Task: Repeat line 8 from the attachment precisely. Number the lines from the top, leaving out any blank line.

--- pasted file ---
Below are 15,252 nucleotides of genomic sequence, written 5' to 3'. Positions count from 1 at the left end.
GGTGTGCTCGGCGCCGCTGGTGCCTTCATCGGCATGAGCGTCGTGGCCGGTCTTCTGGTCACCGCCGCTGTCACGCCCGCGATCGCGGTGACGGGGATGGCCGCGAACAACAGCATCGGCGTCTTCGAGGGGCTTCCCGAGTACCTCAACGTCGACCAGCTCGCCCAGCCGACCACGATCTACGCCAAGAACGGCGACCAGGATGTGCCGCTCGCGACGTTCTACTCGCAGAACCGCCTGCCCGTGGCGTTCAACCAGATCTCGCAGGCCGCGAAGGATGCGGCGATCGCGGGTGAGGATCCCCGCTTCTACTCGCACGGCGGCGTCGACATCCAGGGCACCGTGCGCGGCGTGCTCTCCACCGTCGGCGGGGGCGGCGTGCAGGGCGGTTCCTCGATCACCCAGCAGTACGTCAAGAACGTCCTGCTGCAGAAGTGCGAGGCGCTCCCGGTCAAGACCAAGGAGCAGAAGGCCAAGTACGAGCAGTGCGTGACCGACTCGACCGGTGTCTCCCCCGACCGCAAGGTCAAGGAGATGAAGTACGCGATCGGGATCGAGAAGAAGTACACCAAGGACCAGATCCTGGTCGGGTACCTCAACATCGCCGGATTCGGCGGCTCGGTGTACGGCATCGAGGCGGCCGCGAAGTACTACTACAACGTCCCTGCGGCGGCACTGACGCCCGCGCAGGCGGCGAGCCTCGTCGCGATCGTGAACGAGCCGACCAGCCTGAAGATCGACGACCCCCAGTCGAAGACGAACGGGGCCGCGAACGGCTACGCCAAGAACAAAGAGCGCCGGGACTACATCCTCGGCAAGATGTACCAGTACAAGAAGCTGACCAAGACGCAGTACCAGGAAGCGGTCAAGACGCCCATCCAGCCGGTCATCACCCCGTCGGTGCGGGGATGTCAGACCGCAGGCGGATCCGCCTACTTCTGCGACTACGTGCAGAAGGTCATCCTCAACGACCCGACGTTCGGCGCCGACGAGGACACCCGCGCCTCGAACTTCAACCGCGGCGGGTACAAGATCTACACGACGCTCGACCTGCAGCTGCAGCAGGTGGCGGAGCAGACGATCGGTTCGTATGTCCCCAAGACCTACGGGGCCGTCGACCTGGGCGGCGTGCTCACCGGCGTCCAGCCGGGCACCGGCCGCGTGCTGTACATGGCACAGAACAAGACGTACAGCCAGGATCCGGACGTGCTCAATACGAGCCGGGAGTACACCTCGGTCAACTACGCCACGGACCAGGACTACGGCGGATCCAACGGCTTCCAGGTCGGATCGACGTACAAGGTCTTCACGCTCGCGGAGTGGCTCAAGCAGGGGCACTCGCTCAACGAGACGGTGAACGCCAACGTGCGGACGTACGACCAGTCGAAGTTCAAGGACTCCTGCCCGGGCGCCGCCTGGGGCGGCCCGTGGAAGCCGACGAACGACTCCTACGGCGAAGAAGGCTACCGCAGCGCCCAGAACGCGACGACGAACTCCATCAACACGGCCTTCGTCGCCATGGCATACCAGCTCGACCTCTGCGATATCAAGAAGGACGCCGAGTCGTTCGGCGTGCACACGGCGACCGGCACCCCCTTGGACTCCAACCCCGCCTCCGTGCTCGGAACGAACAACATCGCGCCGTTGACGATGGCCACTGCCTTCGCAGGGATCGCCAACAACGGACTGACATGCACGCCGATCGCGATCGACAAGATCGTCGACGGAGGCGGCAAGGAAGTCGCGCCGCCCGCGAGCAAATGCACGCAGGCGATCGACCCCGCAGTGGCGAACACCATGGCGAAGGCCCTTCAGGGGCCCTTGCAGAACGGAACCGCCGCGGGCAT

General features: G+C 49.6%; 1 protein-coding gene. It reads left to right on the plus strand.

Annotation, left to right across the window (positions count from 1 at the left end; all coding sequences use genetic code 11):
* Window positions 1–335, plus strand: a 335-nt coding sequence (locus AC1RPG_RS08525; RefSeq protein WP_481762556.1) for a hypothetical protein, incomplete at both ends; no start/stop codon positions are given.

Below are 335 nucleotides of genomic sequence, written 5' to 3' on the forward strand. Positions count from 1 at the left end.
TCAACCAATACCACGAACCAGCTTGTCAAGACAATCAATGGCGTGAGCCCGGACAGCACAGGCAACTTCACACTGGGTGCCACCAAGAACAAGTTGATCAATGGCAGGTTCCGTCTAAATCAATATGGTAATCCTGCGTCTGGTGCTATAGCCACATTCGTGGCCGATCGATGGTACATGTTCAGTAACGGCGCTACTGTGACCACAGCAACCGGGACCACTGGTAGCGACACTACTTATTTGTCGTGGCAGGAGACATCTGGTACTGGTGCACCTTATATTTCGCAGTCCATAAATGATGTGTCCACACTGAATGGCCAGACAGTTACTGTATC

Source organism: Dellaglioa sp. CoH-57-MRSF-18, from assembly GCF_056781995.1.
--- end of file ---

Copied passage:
Source organism: Dellaglioa sp. CoH-57-MRSF-18, from assembly GCF_056781995.1.